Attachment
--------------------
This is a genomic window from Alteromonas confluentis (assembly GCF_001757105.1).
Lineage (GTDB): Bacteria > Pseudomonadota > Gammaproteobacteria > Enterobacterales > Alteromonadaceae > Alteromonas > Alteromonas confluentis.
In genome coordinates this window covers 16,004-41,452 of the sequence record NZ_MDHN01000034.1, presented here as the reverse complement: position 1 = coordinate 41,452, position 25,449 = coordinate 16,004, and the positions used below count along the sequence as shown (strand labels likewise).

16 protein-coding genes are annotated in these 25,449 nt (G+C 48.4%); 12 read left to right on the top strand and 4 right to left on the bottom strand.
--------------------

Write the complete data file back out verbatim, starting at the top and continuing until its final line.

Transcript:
This is a genomic window from Alteromonas confluentis (assembly GCF_001757105.1).
Lineage (GTDB): Bacteria > Pseudomonadota > Gammaproteobacteria > Enterobacterales > Alteromonadaceae > Alteromonas > Alteromonas confluentis.
In genome coordinates this window covers 16,004-41,452 of the sequence record NZ_MDHN01000034.1, presented here as the reverse complement: position 1 = coordinate 41,452, position 25,449 = coordinate 16,004, and the positions used below count along the sequence as shown (strand labels likewise).

16 protein-coding genes are annotated in these 25,449 nt (G+C 48.4%); 12 read left to right on the top strand and 4 right to left on the bottom strand.